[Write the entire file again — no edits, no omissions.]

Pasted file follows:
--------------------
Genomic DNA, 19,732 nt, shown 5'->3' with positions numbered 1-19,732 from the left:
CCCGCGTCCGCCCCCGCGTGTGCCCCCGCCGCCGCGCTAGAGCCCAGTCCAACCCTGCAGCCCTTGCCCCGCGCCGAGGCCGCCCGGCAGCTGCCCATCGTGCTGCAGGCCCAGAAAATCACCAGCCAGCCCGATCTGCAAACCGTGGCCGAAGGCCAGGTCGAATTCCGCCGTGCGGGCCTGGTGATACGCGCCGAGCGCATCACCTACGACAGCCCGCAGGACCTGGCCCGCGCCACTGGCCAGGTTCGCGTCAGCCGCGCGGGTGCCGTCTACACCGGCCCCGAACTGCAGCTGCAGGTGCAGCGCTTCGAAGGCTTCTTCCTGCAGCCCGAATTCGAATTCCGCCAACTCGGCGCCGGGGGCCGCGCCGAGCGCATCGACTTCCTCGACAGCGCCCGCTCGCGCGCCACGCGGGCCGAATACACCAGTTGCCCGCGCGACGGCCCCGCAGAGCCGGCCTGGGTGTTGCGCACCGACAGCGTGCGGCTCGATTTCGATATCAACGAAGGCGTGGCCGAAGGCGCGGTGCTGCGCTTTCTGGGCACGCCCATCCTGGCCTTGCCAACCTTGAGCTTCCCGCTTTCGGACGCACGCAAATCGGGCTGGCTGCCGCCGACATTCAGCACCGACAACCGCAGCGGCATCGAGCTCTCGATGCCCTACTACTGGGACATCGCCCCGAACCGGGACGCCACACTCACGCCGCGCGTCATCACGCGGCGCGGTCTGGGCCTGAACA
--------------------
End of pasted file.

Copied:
Genomic DNA, 19,732 nt, shown 5'->3' with positions numbered 1-19,732 from the left:
CCCGCGTCCGCCCCCGCGTGTGCCCCCGCCGCCGCGCTAGAGCCCAGTCCAACCCTGCAGCCCTTGCCCCGCGCCGAGGCCGCCCGGCAGCTGCCCATCGTGCTGCAGGCCCAGAAAATCACCAGCCAGCCCGATCTGCAAACCGTGGCCGAAGGCCAGGTCGAATTCCGCCGTGCGGGCCTGGTGATACGCGCCGAGCGCATCACCTACGACAGCCCGCAGGACCTGGCCCGCGCCACTGGCCAGGTTCGCGTCAGCCGCGCGGGTGCCGTCTACACCGGCCCCGAACTGCAGCTGCAGGTGCAGCGCTTCGAAGGCTTCTTCCTGCAGCCCGAATTCGAATTCCGCCAACTCGGCGCCGGGGGCCGCGCCGAGCGCATCGACTTCCTCGACAGCGCCCGCTCGCGCGCCACGCGGGCCGAATACACCAGTTGCCCGCGCGACGGCCCCGCAGAGCCGGCCTGGGTGTTGCGCACCGACAGCGTGCGGCTCGATTTCGATATCAACGAAGGCGTGGCCGAAGGCGCGGTGCTGCGCTTTCTGGGCACGCCCATCCTGGCCTTGCCAACCTTGAGCTTCCCGCTTTCGGACGCACGCAAATCGGGCTGGCTGCCGCCGACATTCAGCACCGACAACCGCAGCGGCATCGAGCTCTCGATGCCCTACTACTGGGACATCGCCCCGAACCGGGACGCCACACTCACGCCGCGCGTCATCACGCGGCGCGGTCTGGGCCTGAACA